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Mealybugs on Sarracenia - will they drown?

Joined
Sep 4, 2013
Messages
29
Hey, everyone. So after years of relatively carefree keeping of a variety of US native carnivorous plants and bog flowers, I had mysterious die-off throughout the summer and fall. At first, I thought it was probably a fungus (the summer was hot and wet, anyway), but it never seemed to do much for the problem. I would see both new and old growth, only on my Sarracenia, wither and die. It would often start with individual pitchers looking dehydrated. Soon after, the base of the stem of the affected pitcher (is the correct term peduncle?) would start to rot. Sometimes, the affected pitchers would develop round spots that would expand over the course of days until the affected pitcher would be dead.

I tried pulling and/or cutting, then tried an anti fungal spray. It continued to progress, starting on one of my flava and ultimately affected almost every non-hybrid ("pure") plant I had. The condition eventually wittled my pure plants to almost nothing, and the plants that remained were in terrible shape.

Finally, late in the season, when I tugged off a pitcher from the rhizome, I recognized some mealybugs all the way at the base of the plant, tucked into the folds of pitcher growth. I don't know how I didn't recognize them earlier. At this point, I don't think the pests are progressing. Likely dormant for the cold months. They never affected ANY of my other plants...just flava, rubra, minor, purpurea, and leucophylla.

It's a tough situation, mostly since I prefer my plants to have a "wild" look, with a mix of species in each pot. It wouldn't be easy to dig out each rhizome and treat each individually, and I haven't found clear info on a safe insecticide.

Two things I have altered to my setup this year compared to the past: 1) I removed nearly all sphagnum to allow for better diversity of plants and seedling growth and 2) I no longer allowed the trays to fill to a point that the rhizome would be completely submerged.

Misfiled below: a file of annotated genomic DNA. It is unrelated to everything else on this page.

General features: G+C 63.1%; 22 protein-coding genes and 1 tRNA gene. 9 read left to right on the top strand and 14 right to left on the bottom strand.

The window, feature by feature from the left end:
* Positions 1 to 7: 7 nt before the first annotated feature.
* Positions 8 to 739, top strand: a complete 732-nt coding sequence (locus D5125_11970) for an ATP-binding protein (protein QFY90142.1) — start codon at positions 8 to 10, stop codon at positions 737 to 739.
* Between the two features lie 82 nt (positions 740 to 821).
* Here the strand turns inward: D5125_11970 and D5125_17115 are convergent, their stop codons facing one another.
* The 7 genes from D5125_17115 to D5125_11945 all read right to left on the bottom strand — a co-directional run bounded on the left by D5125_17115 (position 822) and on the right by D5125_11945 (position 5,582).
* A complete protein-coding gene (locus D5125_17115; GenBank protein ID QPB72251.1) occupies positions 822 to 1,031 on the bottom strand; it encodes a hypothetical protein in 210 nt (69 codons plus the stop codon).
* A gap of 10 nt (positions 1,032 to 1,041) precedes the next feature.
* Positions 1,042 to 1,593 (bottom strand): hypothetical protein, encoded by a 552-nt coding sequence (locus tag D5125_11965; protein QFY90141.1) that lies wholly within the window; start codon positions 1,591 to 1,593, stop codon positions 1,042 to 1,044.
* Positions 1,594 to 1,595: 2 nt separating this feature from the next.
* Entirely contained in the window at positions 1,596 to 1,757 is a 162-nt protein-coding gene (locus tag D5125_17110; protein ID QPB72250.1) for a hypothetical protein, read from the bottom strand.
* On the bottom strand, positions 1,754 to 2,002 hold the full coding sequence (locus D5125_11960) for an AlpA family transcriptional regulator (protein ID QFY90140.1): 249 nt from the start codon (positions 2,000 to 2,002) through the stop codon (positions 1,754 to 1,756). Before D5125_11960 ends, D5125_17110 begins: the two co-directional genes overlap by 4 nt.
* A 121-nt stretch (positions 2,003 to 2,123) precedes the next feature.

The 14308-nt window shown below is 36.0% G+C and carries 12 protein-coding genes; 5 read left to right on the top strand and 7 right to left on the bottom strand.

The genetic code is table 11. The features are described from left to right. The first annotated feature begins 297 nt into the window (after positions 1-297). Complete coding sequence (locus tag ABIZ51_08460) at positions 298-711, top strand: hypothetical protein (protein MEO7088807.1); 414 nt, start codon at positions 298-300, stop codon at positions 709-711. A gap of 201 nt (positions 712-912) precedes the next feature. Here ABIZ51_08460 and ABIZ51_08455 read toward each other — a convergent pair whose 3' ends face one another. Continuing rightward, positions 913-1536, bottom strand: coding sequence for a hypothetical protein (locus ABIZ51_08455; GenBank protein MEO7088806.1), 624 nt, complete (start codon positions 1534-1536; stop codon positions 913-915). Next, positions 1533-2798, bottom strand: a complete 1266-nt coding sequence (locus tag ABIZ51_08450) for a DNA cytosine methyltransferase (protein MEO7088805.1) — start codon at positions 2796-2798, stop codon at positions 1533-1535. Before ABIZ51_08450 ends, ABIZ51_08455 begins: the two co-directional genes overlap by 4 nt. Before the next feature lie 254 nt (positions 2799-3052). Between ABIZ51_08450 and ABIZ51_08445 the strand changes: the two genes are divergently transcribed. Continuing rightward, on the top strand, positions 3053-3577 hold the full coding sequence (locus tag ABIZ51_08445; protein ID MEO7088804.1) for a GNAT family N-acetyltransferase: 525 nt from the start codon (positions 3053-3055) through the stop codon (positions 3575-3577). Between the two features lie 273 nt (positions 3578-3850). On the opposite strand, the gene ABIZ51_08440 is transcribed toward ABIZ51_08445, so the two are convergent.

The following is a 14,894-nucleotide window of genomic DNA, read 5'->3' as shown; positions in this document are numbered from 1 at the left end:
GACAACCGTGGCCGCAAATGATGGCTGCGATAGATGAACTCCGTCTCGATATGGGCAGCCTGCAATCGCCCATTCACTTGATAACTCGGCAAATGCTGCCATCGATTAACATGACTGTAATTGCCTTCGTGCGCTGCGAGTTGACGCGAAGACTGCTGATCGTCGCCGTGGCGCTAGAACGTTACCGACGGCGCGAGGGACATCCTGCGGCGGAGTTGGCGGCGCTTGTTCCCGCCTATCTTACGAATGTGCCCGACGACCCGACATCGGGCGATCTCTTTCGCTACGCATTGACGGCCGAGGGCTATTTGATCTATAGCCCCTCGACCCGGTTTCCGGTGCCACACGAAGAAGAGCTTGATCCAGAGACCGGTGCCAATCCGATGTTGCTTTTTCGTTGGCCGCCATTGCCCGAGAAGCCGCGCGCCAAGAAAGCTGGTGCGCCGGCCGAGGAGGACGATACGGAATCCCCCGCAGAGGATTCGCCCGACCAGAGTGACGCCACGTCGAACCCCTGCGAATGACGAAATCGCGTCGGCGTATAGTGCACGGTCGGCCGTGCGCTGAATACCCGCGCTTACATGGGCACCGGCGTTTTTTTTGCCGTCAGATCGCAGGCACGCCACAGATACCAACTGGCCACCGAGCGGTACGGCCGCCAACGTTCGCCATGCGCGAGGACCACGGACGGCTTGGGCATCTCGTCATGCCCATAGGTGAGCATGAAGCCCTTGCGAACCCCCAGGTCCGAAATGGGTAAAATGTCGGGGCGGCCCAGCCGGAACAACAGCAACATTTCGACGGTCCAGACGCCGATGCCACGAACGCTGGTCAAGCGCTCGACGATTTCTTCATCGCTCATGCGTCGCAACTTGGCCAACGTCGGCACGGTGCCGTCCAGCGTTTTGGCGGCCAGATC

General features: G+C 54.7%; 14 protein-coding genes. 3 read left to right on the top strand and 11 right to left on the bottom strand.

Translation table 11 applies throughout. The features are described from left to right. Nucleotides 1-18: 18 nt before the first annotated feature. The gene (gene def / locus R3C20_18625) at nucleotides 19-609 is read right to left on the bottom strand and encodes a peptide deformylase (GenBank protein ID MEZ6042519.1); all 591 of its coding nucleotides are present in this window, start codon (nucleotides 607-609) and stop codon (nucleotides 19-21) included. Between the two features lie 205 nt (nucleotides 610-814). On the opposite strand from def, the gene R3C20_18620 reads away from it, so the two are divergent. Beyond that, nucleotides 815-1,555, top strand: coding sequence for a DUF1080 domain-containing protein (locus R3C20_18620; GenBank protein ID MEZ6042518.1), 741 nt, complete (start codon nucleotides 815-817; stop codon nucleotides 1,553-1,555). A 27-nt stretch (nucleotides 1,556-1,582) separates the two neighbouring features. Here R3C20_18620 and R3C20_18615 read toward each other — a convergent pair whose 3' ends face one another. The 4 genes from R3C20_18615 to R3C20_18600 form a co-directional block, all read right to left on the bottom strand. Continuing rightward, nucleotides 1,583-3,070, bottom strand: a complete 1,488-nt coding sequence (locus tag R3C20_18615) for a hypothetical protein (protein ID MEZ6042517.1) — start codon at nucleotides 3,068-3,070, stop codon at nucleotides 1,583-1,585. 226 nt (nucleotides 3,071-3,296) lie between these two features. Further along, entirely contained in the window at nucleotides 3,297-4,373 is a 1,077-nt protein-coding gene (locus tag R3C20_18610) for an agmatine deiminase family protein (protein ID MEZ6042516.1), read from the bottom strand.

So I've already tried experimenting with submersion to kill the mealybugs for a couple of weeks. Too early to tell, since everything is pretty much dormant already. But has anyone else tried drowning out mealybugs? Did it work? If this doesn't end up working for me, what does this community recommend for treating mealybugs on Sarracenia?
 
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Joined
Nov 4, 2016
Messages
144
Location
Providence, RI
Drowning almost never works for insects, since they can survive for weeks underwater. However, depending on how long you plan to keep them submerged you may have a better shot in this case--mealybugs can't survive permanently underwater. However, if the growing stems are still above water, I would at least also use something else. Insecticidal oil is usually a good option, and spraying the plants down daily is probably also a good idea (even if you can't see any insects, crawlers, the first instar larvae, are usually present for at least a while). For a large collection, biological control is also good, but probably not as much for a hobbyist, since the predator or parasitoid population collapses once the prey population shrinks sufficiently.
 
Joined
Jan 23, 2016
Messages
242
Imclaptomotrid works. Get one not mixed with a fertilizer. I’ve never used it, but I’ve read it’s safe. Treat them all with a drench.

Note some sort of systemic is probably necessary here. Mealy bugs can go underground and attack the roots too, and sprays, especially natural ones like neem or oils won’t harm them.
 
Joined
Sep 4, 2013
Messages
29
Thanks for the replies! Looks like I have a few options to test.

I've got some plants that are so far gone that I might try and see if drowning works on them, but a few plants I can't risk losing might need chemical intervention.

At the same time, I live within the native range of most of what I keep, and I'm in part using my bog plants to attract pollinators and other wildlife. I'll hope that over time I might be able to attract some level of biological control so this doesn't hit as hard if it is ever to return.

Looks like it's gonna be a bit of work and maybe difficult to judge progress for a few months, but y'all have provided some good advice. Thanks again!!
 
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